Charles Krauthammer Forgets His Place

It is quite understandable for Der Spiegel to have chosen Charles Krauthammer to put forth the conservative take on the Obama Administration thus far; with the recent departure of so many intellectuals from the Republican Party, the columnist's own articulateness relative to others who still speak for the movement has thereby increased.

Among other things, Krauthammer derides Obama as a wide-eyed amateur who lacks the columnist's own grounding in reality:

I would say his vision of the world appears to me to be so naïve that I am not even sure he's able to develop a doctrine. He has a view of the world as regulated by self-enforcing international norms, where the peace is kept by some kind of vague international consensus, something called the international community, which to me is a fiction, acting through obviously inadequate and worthless international agencies. I wouldn't elevate that kind of thinking to a doctrine because I have too much respect for the word doctrine.

Oh, snap! Each time in the past decade that there has arisen a chance to be wrong about America's foreign undertakings, Krauthammer has taken it. He's a real go-getter. As I noted a few months ago:

When NATO sought to derail another potential Balkan genocide by way of its 1999 air bombing campaign against Serbia, Krauthammer denounced the move as mere wide-eyed liberal amateurism on the part of Clinton, arguing that air strikes would be insufficient to force Milosevic out of Kosovo. Bizarrely enough, he tried to convince his readers that General Wesley Clark agreed, quoting the then-NATO commander as telling Jim Lehrer, "we never thought that through air power we could stop these killings on the ground." But the columnist leaves out the rest of Clark's answer, in which it is explained that "the person who has to stop this is President Milosevic" and that the purpose of the air campaign was to force him to do just that. For good measure, Krauthammer also criticizes Clinton for playing golf in the midst of conflict ("The stresses of war, no doubt"); he seems to have changed his mind on the propriety of such stress-relief measures around 2002 or so.

Even after the Kosovo campaign proved successful, Krauthammer remained ideologically committed to chaos in the Balkans, having also predicted in 1999 that NATO involvement "would sever Kosovo from Serbian control and lead inevitably to an irredentist Kosovar state, unstable and unviable and forced to either join or take over pieces of neighboring countries." When an ethnic Albanian insurgency arose in Macedonia along its border with UN-administered Kosovo in 2001, he felt himself vindicated, announcing that "the Balkans are on the verge of another explosion," making several references to Vietnam, and characterizing our continued presence in the region as a "quagmire." The violence ended within the year, having claimed less than 80 lives. Kosovo has since joined both the International Monetary Fund and the World Bank; Macedonia is preparing for membership in NATO and the European Union.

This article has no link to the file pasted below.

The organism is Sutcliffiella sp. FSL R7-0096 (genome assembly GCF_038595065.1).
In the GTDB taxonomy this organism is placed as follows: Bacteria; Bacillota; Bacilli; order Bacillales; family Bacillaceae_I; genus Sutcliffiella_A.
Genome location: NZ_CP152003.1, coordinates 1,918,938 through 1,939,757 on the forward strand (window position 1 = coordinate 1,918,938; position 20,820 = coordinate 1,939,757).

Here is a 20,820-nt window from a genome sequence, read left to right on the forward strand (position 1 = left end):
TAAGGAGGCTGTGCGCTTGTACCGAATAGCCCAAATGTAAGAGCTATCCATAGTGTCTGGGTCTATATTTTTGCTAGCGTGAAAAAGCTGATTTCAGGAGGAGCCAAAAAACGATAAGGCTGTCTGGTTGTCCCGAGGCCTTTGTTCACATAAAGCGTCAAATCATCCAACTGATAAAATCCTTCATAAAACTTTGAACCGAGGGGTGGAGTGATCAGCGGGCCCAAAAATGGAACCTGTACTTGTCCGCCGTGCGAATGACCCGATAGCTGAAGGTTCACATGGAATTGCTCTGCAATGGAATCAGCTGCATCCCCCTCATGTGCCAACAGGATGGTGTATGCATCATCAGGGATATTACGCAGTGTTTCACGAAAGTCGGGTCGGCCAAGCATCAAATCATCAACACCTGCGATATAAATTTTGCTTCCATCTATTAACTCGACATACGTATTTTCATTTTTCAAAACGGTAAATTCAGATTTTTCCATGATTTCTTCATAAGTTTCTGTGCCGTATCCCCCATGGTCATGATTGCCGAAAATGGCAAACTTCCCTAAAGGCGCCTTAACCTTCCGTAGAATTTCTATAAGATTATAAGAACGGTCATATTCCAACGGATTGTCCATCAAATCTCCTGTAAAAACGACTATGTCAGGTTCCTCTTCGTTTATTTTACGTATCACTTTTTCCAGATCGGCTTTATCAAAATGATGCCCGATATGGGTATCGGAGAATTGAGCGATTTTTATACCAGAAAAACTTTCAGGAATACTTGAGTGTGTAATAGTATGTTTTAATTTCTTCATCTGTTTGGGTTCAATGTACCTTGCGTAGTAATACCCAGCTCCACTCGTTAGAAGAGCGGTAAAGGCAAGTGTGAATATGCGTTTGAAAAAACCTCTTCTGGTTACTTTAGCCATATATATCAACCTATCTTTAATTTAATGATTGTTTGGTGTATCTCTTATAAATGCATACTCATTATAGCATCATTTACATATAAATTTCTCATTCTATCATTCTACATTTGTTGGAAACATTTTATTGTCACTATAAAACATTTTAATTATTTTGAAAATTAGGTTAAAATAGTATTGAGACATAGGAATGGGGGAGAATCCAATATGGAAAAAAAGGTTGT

Then, of course, came Afghanistan and Iraq. Plenty of people got both of these wrong, but Krauthammer managed to get it even, uh, wronger. More wrong. From the same article:

Like many others who had cried apocalypse in Kosovo, Krauthammer bumbled into our two more recent military adventures in a haze of amnesia and inexplicable self-regard. He ridiculed New York Times contributor R.W. "Johnny" Apple for writing one article warning that Afghanistan may develop into a "quagmire" and another proposing that coalition forces might have to contend with guerrilla fighters in Iraq. Krauthammer himself initially hailed the Iraq conflict as "the Three Week War"; when those guerrillas whose existence he had found so improbable actually materialized and U.S. reconstruction efforts were revealed to have been implemented largely by dipshit Liberty University grads, Krauthammer responded with studied sarcasm. "Every pundit, every ex-official and, of course, every Democrat knows exactly how it should have been done," he wrote, before going on to explain how it really should have been done. He concluded the 2003 column with the suggestion that, if "in a year or two we are able to leave behind a stable, friendly government, we will have succeeded. If not, we will have failed. And all the geniuses will be vindicated." Two years later, Krauthammer followed up by admitting to his failures and acknowledging the predictive superiority of his opponents.

Just kidding.

There's more evidence of the Pulitzer-winner's magnificent incompetence at the above Vanity Fair. It doesn't even scratch the surface. I've got ten more pages of notes along these same lines, having recently read through all of Krauthammer's Washington Post columns dating back to 1999 in preparation for my next book. I've gone through the same routine with the work of Thomas Friedman and Richard Cohen, among other inexplicably respected folks. Whatever I make in royalties won't be enough.